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Humans and technology

No, there’s no evidence that cell phones give you cancer

February 11, 2020
image of person hanging off cell phone tower 5g cancer fda report fcc
image of person hanging off cell phone tower 5g cancer fda report fccJack Sloop via Unsplash

A new review from the FDA says it finds no evidence linking the two, but that research should continue.

The findings: The report reviewed 125 experiments carried out on animals and 75 on humans between 2008 and August 2019. In summary, the FDA said that there’s “no consistent pattern” to link radiofrequency radiation, or RFR, to tumors or cancer.

Rats don’t use cell phones the way humans do. An overarching problem with the animal studies in the review is that they don’t mimic how humans actually use their phones. Animal studies often douse a rat’s entire body in radiation at levels that are far higher than what humans are normally exposed to when we use cell phones. The human studies were also flawed, relying only on questionnaires from family members or observational data.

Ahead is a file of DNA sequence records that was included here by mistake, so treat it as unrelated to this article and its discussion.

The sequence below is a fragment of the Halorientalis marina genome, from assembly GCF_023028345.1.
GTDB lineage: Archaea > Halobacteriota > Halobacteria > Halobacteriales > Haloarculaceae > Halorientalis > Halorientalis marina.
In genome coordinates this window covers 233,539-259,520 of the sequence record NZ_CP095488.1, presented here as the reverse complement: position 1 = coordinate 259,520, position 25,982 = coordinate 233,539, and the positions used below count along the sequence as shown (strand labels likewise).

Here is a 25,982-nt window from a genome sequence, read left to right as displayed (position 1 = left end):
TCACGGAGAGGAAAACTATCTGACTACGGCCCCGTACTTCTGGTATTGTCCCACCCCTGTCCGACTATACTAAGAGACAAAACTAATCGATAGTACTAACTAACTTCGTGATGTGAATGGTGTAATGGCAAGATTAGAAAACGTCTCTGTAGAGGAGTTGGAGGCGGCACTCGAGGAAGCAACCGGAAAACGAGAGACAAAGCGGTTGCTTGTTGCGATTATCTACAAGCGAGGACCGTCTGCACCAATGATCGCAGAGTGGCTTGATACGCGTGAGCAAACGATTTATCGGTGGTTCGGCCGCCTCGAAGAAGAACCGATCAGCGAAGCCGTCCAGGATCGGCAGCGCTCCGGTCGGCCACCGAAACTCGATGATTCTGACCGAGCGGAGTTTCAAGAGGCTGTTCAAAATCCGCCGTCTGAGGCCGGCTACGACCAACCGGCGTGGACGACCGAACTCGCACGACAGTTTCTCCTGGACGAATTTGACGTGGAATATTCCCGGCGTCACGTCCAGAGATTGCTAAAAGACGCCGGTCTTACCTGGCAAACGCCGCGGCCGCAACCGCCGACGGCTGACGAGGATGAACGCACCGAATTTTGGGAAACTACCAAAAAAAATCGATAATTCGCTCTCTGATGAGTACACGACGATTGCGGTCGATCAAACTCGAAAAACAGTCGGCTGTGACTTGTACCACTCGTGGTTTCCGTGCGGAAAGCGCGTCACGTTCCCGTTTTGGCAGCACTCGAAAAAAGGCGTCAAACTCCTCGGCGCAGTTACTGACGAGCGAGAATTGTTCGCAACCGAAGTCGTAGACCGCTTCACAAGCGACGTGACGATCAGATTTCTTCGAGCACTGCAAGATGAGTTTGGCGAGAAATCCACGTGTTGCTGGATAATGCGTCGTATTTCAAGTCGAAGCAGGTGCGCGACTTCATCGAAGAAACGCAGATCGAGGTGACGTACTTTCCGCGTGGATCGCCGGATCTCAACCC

What does this mean for 5G? 5G works at much higher frequencies than 4G, sparking fears that it could cause tumors or cancer and prompting protests in California and across the European Union. In a note to accompany the report, the FDA said it was important to understand the health effects of cell phones in a world moving toward 5G. The technology falls within current FCC exposure guidelines, which say that humans can safely be exposed to radiation between 300 kilohertz and 100 gigahertz. (5G currently spans the range between 25.250 GHz and less than 100 GHz.)

More research needed: The FCC has repeatedly insisted that 5G is safe, and this report concurs: “Existing epidemiological evidence indicates that if any risk does exist, it is extremely low compared to both the natural incidence of the disease and known controllable risk factors.” That said, the FDA urged researchers to continue studying the effects of cell phones on humans, particularly those predisposed to tumors.

 

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